Tag Archives: Eddie Albert

Hustle (1975, Robert Aldrich)

Leonard Maltin calls Hustle pretentious. I think he’s referring to the spotlights Aldrich shines in people’s faces for close-ups. I think Maltin’s wrong about those shots and their pretense. Aldrich isn’t being pretentious, he’s just totally incompetent when it comes to directing a movie like Hustle.

But I’m not talking about the story content–it’s a really poorly written character study of Burt Reynolds’s uncaring cop and Catherine Denueve as his call girl girlfriend–but the production. Ernest Borgnine plays Reynold’s boss (the movie’s hilariously loose with police ranks and their responsibilities) and through Borgnine’s office windows is the city of Los Angeles. Well, a picture of the city. In black and white. Clearly in black and white.

The movie looks like it was shot on a bunch of cheap TV sets, with Joseph F. Biroc’s cinematography less artful than episode of the Adam West “Batman” show. It’s not all Biroc’s fault, Aldrich doesn’t have a good shot in the film. It looks like he’s directing a poorly budgeted television show, one with a great cast and an awful script.

As the leads, I guess Reynolds and Denueve aren’t terrible. When Hustle is just the two of them sitting around the sitcom set they call home, it’s just this incredibly boring character piece. It’s like a misfired play, but it’s not awful. Once they leave, however… trouble begins.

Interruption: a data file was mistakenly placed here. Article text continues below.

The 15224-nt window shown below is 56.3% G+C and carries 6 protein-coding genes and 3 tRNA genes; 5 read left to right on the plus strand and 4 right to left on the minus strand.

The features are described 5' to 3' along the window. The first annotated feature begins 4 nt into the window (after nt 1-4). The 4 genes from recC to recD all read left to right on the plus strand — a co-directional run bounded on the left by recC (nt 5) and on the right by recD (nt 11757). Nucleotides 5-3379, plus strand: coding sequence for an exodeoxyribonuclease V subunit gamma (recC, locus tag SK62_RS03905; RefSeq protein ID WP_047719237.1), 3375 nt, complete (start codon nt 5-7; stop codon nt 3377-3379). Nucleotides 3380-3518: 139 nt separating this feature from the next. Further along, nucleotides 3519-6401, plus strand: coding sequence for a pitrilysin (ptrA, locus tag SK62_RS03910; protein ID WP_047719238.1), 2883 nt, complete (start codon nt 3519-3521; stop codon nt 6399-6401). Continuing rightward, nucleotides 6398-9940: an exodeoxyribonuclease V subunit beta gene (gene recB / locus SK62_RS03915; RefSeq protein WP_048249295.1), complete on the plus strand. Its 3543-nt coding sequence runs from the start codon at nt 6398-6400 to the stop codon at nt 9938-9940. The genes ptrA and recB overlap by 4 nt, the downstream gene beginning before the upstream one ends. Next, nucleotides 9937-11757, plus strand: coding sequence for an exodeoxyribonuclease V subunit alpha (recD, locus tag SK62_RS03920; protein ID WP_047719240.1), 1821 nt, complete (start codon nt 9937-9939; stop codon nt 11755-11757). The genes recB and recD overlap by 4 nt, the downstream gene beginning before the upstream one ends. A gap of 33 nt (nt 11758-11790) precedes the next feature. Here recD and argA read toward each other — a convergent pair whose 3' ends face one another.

Worst is Ben Johnson in some ways–he’s almost good, but his character is so poorly written, he’s awful.

Hustle stinks.

0/4ⓏⒺⓇⓄ

CREDITS

Produced and directed by Robert Aldrich; screenplay by Steve Shagan, based on his novel; director of photography, Joseph F. Biroc; edited by Michael Luciano; music by Frank De Vol; released by Paramount Pictures.

Starring Burt Reynolds (Lieutenant Phil Gaines), Catherine Deneuve (Nicole Britton), Ben Johnson (Marty Hollinger), Paul Winfield (Sergeant Louis Belgrave), Eileen Brennan (Paula Hollinger), Eddie Albert (Leo Sellers), Ernest Borgnine (Santuro), Jack Carter (Herbie Dalitz), Colleen Brennan (Gloria Hollinger), James Hampton (Bus Driver), David Spielberg (Bellamy) and Catherine Bach (Peggy Summers).


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Goliath Awaits (1981, Kevin Connor)

Goliath Awaits stars Mark Harmon as Doug McClure. Well, sort of. Harmon plays the Doug McClure role if Goliath was one of director Kevin Connor’s American International lost world pictures. And Goliath really is nothing but those four films rolled into one and modernized and given a budget (for a mini-series) far beyond whatever Connor had on the Time Forgot films. At the beginning, McClure would have been a real improvement over Harmon, who sports a mustache… oh, he was thirty? He seems like he was twenty-three… Anyway, Harmon can’t handle the lead in the teaser (since it’s a mini-series, the teaser runs about a half hour) and I was getting ready for a dreadful two and a half hours, then Robert Forster shows up as the other lead and Harmon moves over to a supporting position and he’s fine. Forster’s great, of course.